The Tyranny of Buffness

How happy are you with your body?

Few topics are as universally anxiety-inducing for gay men as how we look in the mirror. So reviled is body fat that we’re three times more likely to develop eating disorders; so revered is muscle mass that (as a result of arguably western influences) we’re more likely to suffer from body dysmorphia.

The standards are ubiquitous, and universally understood: You’re not beautiful if you’re fat. You’re not hot if you’re skinny.  And if you’re a skinny-fat gaysian – God forbid!

This week, I’d I thought we’d examine some of the complicated, and often negative, relationships we have with our bodies, starting with this article from The Atlantic entitled “The Tyranny of Buffness.”

gayforbatwings (Andrew)

Some highlights:

I began to panic. This was the first night my boyfriend saw me naked. He had that godlike body to offer me–and all I could give him was … was this hairy, lovehandley mess of skin?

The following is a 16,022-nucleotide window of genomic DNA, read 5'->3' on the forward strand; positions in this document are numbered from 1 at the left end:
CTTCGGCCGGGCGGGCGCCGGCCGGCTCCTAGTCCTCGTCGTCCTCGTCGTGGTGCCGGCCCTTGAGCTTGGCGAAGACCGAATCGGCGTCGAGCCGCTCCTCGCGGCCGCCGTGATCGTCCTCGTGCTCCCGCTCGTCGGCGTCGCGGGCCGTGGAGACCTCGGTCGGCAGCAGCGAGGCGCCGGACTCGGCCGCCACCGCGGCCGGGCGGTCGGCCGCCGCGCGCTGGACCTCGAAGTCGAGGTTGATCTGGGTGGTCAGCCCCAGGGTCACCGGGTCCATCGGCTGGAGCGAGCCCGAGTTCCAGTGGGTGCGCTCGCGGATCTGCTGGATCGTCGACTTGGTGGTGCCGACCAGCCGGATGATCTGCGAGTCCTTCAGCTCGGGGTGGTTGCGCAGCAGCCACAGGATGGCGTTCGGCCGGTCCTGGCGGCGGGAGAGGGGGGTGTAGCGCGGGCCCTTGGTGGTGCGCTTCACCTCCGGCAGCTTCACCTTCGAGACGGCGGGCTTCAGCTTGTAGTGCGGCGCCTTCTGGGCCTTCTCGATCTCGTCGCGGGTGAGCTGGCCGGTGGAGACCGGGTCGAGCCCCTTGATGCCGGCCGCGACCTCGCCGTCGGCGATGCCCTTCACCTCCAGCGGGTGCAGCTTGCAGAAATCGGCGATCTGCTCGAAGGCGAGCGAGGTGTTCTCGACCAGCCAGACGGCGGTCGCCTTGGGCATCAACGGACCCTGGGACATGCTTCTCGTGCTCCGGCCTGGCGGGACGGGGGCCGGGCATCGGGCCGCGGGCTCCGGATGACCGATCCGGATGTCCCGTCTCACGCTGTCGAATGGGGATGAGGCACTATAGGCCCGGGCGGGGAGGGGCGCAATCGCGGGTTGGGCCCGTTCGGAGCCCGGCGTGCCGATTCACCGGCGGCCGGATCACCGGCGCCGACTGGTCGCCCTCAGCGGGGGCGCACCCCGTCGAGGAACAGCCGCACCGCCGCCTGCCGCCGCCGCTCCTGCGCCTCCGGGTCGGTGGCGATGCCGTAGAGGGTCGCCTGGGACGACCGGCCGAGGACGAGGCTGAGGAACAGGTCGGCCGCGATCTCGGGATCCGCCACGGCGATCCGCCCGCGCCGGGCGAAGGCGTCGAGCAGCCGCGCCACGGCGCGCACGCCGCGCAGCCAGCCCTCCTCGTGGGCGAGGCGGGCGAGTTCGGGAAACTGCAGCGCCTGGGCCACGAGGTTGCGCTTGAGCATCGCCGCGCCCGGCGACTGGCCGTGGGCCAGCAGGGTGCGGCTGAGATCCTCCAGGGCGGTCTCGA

I went back to the bedroom and turned off every light in the house on my way there.

We often take for granted that muscularity signifies both physical and emotional strength. In gay communities, he says, muscle means something very specific – such as “a sense of control … [and] an air of resilience.”

According to a 2012 LGBT community survey, a higher percentage of gays than straights pay for gym memberships, personal trainers, and weight management programs. This is great for those who can afford such things–but what about those who can’t?

The Russian put me on a strict diet after our first night together… In five weeks I lost 30 pounds. One year later, I lost him.

To the photographer, the blemish inhibits a subject’s beauty. To the poet, the blemish is what makes him beautiful.

The Tyranny of Buffness

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